# Cosine distance in a space, and cheating?

I read an example of using cosine distance in RGB space, and it pointed out that (eg.) dark red and light red have a cosine distance (CD) of zero because CD only gives you the angle between vectors and doesn't consider length. Fair enough. I wondered if a way to fix this was by making it a four dimensional problem by adding the vector length VL, calculated in the normal Euclidean way way.

But this seems to be cheating because the R,G,B components are independent of each other whereas the length component VL is clearly a function of R, G and B. In some sense I'm not adding new information (or am I?)

I can't help feeling this shouldn't work, but it seems to as far as I can tell. Am I mistaken?

This is not about Cosine Vs. Euclidean distance but what the implications are of adding the latter to the former.

(I'm starting to wonder if, as CD is blind to vector length VL, I'm simply making VL visible to it by explicitly adding it back in as an extra dimension. That said, VL is entirely a function of the other dimensions so something doesn't feel right).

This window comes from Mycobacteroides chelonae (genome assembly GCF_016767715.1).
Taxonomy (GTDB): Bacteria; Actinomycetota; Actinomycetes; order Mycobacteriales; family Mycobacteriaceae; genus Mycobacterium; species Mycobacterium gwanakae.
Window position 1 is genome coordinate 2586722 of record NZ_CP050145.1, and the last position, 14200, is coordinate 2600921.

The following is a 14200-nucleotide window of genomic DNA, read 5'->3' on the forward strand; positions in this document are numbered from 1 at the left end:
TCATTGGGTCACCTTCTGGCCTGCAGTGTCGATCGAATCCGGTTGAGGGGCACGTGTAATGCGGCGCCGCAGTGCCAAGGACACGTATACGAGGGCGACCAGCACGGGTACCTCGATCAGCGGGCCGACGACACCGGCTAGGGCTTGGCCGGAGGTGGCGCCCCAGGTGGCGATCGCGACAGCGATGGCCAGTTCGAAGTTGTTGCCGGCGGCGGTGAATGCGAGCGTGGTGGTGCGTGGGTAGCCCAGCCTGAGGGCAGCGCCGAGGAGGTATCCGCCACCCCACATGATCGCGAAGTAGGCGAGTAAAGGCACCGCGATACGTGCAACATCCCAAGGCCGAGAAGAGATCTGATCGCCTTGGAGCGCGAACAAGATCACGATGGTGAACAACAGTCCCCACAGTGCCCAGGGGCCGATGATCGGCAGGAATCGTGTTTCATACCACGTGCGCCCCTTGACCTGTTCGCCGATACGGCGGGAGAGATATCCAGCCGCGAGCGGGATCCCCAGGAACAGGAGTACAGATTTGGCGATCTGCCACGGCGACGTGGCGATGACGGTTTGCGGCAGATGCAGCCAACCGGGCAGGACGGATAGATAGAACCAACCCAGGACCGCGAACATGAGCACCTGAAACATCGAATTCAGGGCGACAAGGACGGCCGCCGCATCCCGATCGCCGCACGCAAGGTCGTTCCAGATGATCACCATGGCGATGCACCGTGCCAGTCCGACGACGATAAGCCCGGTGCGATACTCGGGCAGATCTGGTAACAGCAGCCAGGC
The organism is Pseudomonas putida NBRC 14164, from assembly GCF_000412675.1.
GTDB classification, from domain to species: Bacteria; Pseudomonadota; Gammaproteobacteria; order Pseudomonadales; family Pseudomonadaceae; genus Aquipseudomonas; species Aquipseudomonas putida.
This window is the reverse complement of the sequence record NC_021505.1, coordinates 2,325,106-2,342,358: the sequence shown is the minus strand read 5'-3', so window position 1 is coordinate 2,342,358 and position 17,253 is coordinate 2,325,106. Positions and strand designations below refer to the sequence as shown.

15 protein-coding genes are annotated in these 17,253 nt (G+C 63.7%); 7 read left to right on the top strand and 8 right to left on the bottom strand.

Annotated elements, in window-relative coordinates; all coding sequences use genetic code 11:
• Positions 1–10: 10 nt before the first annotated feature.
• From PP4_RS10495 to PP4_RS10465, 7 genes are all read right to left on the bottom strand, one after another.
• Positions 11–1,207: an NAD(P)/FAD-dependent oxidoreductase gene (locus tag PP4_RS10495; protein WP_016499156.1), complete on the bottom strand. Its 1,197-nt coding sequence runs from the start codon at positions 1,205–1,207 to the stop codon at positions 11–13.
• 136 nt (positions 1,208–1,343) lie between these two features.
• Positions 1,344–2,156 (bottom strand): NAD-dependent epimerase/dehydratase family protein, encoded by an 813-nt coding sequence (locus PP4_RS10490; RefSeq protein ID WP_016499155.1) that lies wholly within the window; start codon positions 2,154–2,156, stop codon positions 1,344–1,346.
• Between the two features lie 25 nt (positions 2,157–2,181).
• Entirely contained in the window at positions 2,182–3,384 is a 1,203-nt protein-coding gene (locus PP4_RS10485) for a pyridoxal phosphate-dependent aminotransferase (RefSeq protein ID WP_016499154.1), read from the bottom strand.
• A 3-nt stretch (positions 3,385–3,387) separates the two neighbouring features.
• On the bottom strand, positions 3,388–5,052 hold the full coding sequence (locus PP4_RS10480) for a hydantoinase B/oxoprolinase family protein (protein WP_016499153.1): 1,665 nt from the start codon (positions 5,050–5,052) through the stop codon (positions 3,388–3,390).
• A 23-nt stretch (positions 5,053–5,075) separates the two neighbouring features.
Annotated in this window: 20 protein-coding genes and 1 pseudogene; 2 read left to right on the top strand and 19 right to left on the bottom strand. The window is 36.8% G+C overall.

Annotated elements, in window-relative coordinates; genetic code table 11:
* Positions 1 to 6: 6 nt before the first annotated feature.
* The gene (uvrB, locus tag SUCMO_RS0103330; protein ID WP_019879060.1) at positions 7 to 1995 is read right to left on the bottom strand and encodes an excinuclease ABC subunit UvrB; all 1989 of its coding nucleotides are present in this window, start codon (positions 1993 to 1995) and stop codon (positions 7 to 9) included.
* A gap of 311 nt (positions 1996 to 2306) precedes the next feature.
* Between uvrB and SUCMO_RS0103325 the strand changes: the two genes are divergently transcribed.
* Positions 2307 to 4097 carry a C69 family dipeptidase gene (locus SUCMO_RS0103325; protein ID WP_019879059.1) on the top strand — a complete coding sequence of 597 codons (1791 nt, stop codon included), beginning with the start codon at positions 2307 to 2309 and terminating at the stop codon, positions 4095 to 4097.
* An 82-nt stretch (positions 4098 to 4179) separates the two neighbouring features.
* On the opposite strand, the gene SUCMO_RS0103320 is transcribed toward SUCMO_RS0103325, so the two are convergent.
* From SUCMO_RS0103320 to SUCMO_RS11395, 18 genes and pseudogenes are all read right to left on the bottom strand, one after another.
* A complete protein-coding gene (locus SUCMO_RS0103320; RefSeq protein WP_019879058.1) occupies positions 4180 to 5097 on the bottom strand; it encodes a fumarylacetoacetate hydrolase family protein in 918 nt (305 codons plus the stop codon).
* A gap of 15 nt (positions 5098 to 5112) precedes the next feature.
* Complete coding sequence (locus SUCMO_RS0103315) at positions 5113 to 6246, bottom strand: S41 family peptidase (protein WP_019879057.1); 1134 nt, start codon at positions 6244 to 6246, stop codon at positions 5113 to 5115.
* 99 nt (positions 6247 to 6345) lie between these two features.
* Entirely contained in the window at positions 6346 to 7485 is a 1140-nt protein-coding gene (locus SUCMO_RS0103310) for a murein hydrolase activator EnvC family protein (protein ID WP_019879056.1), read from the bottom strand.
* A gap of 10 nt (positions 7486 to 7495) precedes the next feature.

• I doubt the question is answerable on the information provided. How would you define whether this "works"? I don't see any requirements or metrics for evaluating whether it is satisfactory. P.S. Have you considered L2 distance? P.S. Are you familiar with perceptual distance and other colorspaces? Simple distance measures on RGB probably don't correspond very well to human perception of similarity of colors.
– D.W.
May 20, 2022 at 7:04
• RGB was just used as an example space. I've removed it from the heading, sorry for the confusion. As for whether it's answerable, I can't understand how you can't understand it, so I don't know how to clarify, sorry :-) (will look at L2 distance, never heard of it, ta - hang on, L2 is euclidean says wiki, which is used in my question??) May 20, 2022 at 7:11
• You should only use cosine distance if you want to ignore the vector length. Ignoring the length is the point of it, not a problem that needs fixing. If you don't want that property then you should use a metric, such as Euclidean distance, that fits your objective better. What is your objective? May 21, 2022 at 16:42
• I've learnt some useful things here but I can't accept any answers because they aren't relevant to my question. It may not be answerable as-is. I guess my question was a poor one, as D.W. initially said, so that's on me. Jun 8, 2022 at 9:31